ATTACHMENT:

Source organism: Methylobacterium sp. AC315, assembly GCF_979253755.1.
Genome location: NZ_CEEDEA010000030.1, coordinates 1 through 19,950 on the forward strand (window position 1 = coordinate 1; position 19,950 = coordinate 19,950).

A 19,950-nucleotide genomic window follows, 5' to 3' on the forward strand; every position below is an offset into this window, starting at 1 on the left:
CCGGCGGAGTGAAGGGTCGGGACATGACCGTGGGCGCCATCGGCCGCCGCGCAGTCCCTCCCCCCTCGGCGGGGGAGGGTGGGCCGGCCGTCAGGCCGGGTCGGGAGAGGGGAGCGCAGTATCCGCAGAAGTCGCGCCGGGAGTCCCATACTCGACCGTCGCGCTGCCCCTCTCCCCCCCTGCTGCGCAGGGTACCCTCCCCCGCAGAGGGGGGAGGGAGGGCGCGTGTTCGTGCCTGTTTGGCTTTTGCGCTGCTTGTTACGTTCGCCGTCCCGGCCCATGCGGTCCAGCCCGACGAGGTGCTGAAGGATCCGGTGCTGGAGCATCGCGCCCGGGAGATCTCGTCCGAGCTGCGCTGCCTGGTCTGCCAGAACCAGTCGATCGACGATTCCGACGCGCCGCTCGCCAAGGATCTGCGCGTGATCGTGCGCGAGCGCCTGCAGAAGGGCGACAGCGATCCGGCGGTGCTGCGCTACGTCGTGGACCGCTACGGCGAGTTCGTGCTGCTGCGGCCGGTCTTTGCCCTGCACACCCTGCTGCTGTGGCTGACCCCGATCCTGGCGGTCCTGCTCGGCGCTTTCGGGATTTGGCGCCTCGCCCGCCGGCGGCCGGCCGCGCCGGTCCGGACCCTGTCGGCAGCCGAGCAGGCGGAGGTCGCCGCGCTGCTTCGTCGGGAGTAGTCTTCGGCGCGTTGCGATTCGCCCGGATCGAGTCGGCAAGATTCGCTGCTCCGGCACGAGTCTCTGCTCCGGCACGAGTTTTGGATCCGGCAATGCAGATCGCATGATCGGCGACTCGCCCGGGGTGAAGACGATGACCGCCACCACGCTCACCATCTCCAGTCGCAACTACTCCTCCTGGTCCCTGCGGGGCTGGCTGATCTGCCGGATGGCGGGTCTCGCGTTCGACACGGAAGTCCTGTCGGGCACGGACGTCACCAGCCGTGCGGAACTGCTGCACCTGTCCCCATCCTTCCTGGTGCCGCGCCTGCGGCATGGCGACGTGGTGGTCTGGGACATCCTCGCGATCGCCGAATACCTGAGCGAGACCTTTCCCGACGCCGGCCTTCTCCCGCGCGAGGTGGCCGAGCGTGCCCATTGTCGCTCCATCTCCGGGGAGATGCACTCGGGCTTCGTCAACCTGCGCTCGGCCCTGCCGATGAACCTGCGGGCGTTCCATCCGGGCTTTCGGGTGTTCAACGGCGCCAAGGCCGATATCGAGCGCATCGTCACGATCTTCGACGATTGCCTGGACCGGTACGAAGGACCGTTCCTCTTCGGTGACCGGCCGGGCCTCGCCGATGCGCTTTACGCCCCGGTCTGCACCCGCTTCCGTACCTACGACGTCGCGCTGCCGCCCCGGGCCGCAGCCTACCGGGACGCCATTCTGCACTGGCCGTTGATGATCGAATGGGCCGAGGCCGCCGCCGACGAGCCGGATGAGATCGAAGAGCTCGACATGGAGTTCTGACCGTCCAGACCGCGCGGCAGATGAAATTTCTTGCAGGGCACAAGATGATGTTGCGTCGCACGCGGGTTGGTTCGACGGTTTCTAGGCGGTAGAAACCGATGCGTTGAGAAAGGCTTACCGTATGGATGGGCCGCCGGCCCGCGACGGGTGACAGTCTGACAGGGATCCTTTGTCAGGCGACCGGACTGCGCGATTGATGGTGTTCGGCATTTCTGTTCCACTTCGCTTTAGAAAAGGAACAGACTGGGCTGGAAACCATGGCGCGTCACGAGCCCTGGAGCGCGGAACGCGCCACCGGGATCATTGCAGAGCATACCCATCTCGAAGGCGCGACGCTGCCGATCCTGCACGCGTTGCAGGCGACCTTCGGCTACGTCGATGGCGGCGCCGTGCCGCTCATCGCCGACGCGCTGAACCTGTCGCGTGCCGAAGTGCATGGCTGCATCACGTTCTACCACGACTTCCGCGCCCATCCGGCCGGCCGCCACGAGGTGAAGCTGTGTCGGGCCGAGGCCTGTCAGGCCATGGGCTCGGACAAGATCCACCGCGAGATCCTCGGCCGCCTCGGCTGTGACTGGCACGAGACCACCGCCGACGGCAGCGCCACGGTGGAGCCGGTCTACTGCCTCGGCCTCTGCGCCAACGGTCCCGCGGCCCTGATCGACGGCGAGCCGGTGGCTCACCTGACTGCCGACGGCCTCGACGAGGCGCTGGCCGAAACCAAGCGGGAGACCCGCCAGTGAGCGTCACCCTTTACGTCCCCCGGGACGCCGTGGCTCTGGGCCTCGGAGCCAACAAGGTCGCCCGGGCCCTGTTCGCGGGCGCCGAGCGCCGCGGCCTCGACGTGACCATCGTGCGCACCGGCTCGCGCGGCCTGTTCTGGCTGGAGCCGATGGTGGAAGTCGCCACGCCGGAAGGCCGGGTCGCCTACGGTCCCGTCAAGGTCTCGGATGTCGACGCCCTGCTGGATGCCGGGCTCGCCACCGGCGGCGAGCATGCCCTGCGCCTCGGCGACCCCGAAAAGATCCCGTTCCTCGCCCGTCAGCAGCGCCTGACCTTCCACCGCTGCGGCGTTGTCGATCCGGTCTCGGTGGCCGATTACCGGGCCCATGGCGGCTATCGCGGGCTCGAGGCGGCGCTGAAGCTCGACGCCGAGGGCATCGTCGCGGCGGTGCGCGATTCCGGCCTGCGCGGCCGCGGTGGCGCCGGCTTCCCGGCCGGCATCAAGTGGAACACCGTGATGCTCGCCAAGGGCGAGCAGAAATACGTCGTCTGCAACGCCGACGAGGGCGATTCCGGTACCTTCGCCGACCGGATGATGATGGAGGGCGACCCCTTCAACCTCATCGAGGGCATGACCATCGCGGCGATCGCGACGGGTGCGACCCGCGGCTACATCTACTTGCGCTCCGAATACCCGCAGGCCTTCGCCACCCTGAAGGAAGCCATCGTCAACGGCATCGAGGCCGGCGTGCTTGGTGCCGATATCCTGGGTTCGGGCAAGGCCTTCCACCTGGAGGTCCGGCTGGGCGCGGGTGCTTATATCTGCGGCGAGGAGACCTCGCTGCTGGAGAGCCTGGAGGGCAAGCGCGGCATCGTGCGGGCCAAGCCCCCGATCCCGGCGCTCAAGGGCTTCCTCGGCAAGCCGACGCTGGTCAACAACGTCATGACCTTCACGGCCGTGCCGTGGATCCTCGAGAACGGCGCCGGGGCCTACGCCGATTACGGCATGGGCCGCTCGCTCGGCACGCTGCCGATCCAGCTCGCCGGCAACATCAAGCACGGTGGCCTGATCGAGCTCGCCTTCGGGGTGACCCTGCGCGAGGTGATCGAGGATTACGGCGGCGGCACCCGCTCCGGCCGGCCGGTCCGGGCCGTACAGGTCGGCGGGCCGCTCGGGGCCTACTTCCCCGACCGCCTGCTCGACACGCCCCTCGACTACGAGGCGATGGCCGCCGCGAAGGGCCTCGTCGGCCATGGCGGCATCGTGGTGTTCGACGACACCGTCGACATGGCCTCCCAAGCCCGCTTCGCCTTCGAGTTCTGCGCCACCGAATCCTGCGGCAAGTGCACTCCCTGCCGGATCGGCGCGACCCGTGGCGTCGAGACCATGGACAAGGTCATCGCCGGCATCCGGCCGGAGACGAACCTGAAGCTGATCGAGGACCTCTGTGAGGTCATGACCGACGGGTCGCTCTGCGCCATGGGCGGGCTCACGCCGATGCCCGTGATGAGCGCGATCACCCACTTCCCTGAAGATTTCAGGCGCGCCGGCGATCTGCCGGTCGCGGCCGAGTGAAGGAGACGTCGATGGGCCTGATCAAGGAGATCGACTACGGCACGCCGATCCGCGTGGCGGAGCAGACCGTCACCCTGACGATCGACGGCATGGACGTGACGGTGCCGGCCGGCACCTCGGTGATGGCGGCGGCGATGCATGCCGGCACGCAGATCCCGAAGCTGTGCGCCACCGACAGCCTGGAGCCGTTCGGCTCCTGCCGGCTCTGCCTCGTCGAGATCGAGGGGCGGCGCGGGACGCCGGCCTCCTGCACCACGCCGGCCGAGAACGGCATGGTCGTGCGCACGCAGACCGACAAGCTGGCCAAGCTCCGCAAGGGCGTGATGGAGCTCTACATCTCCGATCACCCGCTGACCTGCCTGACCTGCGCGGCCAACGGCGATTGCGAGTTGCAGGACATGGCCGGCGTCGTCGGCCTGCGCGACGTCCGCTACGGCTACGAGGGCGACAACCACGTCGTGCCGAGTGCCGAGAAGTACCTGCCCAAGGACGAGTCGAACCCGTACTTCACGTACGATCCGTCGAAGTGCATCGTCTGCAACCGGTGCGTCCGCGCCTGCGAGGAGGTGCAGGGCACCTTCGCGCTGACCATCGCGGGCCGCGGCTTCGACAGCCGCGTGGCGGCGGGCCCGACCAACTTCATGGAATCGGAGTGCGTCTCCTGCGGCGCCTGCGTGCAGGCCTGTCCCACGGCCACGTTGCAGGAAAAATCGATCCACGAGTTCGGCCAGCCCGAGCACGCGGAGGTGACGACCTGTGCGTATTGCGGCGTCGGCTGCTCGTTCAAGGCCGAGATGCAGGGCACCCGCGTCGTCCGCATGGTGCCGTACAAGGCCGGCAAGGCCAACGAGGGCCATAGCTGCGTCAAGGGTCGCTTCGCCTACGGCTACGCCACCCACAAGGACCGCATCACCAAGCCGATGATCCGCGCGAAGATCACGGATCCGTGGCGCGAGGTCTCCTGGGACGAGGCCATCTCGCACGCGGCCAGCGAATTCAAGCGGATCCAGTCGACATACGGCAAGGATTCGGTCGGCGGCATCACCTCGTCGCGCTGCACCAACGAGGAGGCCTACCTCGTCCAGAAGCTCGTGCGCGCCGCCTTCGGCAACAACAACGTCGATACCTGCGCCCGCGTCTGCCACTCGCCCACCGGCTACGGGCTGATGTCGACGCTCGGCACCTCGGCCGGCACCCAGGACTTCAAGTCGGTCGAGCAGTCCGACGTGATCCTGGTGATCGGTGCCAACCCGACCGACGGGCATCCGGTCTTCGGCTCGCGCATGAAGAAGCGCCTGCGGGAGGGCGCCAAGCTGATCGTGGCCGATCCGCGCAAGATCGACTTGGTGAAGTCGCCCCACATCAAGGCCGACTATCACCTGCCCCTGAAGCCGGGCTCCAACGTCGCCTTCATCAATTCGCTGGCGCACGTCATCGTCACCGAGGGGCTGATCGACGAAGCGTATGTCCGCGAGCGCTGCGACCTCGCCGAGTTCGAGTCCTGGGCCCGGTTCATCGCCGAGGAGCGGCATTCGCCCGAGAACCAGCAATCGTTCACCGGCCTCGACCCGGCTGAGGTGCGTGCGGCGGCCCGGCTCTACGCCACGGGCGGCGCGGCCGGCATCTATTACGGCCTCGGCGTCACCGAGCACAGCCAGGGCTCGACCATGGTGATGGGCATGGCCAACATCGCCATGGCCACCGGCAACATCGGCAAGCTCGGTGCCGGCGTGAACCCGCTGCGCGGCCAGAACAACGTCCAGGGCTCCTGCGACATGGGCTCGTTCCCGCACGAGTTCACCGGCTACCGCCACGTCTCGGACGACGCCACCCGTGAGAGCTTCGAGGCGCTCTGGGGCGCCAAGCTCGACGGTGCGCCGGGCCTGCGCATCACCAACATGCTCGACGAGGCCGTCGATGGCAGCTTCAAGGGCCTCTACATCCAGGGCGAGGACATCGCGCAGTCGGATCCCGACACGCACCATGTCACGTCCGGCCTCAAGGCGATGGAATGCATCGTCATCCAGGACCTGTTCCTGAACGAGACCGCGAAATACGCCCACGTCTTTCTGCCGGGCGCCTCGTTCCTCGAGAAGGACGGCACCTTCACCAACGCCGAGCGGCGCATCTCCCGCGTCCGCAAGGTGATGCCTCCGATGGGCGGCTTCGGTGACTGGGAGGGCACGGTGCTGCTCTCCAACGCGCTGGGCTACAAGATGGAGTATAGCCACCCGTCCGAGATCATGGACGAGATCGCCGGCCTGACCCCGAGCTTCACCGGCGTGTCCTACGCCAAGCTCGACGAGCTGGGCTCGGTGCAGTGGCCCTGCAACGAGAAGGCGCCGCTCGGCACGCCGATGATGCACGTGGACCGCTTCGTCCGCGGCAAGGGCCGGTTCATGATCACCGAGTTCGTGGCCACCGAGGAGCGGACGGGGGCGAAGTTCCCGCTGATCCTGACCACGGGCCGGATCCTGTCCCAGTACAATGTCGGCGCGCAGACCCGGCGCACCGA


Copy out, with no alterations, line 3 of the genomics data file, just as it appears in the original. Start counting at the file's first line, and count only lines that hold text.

A 19,950-nucleotide genomic window follows, 5' to 3' on the forward strand; every position below is an offset into this window, starting at 1 on the left: